RE:VINTAGE LIGHTWEIGHTS:   Need pics of Schwinn lightweights 1948 posted by Keith on 12/28/2000 at 12:11:50 PM
I'm not sure what dogleg crank means -- the Paramount Tourist, which had a lugged frame, used cottered cranks. The pics of the World Traveler in the Pridmore and Hurd Schwinn book show it with one-piece Ashtebula cranks (pages 91 and 97). I'd provide more detail and ask this question on the Schwinn forum.

   RE:RE:VINTAGE LIGHTWEIGHTS:   Need pics of Schwinn lightweights 1948 posted by Keith on 12/28/2000 at 12:14:34 PM
P.S. There was also the Scheinn Superior lightweight.

   RE:RE:RE:VINTAGE LIGHTWEIGHTS:   Need pics of Schwinn lightweights 1948 posted by Keith on 12/28/2000 at 12:20:17 PM
P.P.S. Sorry this is peicemeal -- there was also the New World model in the 40s. Pridore and Hurd at 62-63.






MISC:   1870's Rambler posted by: John Benson on 12/22/2000 at 8:09:22 PM
I have a friend who owns this 1870's wooden wheeled bicycle. He has asked me to build a rear wheel stand for displaying this bike because I do hobby blacksmithing. Can anyone out there tell me where I can find a picture of such an apparatus so I can make something that will do this relic justice? Thanks, John B.


   RE:MISC:   1870's Rambler posted by sam on 12/23/2000 at 7:55:37 PM
Check out ebay #1105353865 or go to www.hampshirebicycleexchange.com they carry this stand






AGE / VALUE:   Bicycle Classics is back! posted by: Bruce VR on 12/22/2000 at 3:56:21 PM
Bicycle Classics is back in the Vintage Bike business, they have yo-yo'ed a couple of times in the last years but from their web site sounds like it is for real this time, even a retail store in the best state in the US -- Colorado!

Good for us, eh?!


   thank you posted by John E on 12/22/2000 at 7:24:56 PM
Thanks for the posting. Happy Holidays!






VINTAGE LIGHTWEIGHTS:   Happy Holidays and Safe Riding posted by: Brian L. on 12/22/2000 at 12:29:36 PM
To all of the people I've corresponded with and swapped parts with, and to all of the contributors to this great website, I just wanted to wish you a Merry Christmas/Hannukah, safe riding and a great 2001.

Brian


   RE:VINTAGE LIGHTWEIGHTS:   Happy Holidays and Safe Riding posted by Art on 12/22/2000 at 1:55:02 PM
Happy Holidays from Phoenix! Art

   likewise posted by John E on 12/22/2000 at 7:29:11 PM
Thanks to all of you, this is one of the best websites around. Happy Holidays to all!

   anticycling (?) website posted by John E on 12/22/2000 at 7:36:36 PM
Thank you, Chris L., for alerting the folks on cyclery.com/rant about the following website:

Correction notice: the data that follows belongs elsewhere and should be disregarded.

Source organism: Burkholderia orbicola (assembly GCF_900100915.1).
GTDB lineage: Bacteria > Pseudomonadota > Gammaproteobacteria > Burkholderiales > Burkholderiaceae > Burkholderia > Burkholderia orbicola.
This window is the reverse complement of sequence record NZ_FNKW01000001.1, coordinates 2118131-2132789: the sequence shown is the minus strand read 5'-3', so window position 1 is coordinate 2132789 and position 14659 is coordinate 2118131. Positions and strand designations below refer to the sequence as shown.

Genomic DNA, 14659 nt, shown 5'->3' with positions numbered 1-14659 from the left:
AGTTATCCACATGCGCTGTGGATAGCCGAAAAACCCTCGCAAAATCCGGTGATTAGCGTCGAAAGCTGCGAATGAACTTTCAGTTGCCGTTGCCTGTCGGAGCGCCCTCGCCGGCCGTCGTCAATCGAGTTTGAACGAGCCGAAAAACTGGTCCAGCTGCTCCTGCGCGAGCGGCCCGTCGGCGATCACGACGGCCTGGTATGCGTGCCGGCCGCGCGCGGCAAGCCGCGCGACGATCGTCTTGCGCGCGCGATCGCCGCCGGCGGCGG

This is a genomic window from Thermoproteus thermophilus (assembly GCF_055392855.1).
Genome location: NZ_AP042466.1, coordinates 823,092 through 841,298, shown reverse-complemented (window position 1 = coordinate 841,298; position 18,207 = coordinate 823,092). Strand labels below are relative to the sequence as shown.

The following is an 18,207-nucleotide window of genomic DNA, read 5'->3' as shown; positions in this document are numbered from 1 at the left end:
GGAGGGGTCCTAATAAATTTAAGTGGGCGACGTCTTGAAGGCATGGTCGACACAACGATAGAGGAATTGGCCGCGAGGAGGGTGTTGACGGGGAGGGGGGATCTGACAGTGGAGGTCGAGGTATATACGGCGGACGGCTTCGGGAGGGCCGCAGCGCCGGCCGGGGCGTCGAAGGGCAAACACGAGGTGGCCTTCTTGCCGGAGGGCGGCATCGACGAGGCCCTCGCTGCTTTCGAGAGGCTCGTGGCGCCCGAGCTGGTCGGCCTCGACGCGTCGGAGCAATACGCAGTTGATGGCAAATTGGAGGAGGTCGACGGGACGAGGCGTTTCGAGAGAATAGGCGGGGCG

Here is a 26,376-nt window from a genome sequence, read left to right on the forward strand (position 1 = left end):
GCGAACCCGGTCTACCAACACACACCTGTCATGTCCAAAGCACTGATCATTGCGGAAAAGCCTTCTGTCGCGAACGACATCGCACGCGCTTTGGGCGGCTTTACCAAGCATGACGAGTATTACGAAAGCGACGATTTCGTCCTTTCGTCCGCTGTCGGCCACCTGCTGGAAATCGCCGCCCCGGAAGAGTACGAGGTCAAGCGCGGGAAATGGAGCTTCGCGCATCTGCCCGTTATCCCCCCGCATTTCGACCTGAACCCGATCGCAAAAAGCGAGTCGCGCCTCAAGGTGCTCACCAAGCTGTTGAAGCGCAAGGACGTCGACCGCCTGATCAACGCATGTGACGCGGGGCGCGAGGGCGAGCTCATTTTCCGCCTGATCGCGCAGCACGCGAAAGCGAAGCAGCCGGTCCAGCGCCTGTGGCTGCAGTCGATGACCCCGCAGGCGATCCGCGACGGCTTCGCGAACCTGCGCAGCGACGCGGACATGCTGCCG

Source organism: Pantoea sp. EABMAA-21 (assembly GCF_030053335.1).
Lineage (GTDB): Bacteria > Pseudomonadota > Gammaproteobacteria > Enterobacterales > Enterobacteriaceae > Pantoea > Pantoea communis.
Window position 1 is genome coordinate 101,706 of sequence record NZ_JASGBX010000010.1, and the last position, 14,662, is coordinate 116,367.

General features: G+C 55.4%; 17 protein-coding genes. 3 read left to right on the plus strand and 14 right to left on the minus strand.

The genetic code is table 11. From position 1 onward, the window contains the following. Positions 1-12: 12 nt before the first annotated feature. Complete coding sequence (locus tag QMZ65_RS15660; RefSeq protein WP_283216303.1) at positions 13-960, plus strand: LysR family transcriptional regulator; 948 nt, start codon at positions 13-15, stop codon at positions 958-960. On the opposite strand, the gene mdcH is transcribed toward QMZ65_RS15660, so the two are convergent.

www.yes-but.net/

First read the author's caution about his love of satire, etc., then click on "motor" and read what he has to say about road bicycling. I would love to see him debate transportation cycling expert and fellow Brit., John Franklin. Comments, anyone?






AGE / VALUE:   Lenton Sports -- hodge podge of parts posted by: dave on 12/22/2000 at 9:52:22 AM
I found a Robin Hood Lenton Sports today ... a real mix of stuff on it,
Weinman 999 brakes, Mafac levers, Simplex front DR, Campy Valentino Extra
RD with two red C's on it, Huret shifters ... no tubing sticker, oh and
Raleigh cottered cranks with the 3 ovals in the chainring.

I assume this is just a mid range early '70s bike. Anybody know what
might have been original equipment?


   RE:RE:AGE / VALUE: Lenton Sports -- hodge podge of parts posted by dave on 12/28/2000 at 6:00:09 AM
It has a Robin Hood head badge ... I don't remember which of the tubes
says Lenton Sports but will look tonight when I go home. Wheels are
27" .. did not see a maker or brand on the rims or on the freewheel

   RE:RE:AGE / VALUE: Lenton Sports -- hodge podge of parts posted by dave on 12/29/2000 at 4:02:50 AM
I looked at the bike this morning and it has Lenton Sports on both
sides of the downtube and looks like it used to say Robin Hood
on the seattube but all the decals have come off there. I know
earlier Lentons had Reynolds 531 tubing ... but of course the Lenton
name has high end conotations whereas Robin Hood says (to me at least)
middle grade (and usually 3 speed) ...

   RE:AGE / VALUE:   Lenton Sports -- hodge podge of parts posted by ChristopherRobin@starmail.com on 12/23/2000 at 10:57:27 AM
A what? Does this have the Robin Hood badge and say Lenton Sports on the frame of the bike? Where does it say Lenton Sports? What size wheels are on it?






AGE / VALUE:   Vintage Bicycle Repair Shop Inventory For Sale posted by: Brian on 12/21/2000 at 6:55:59 PM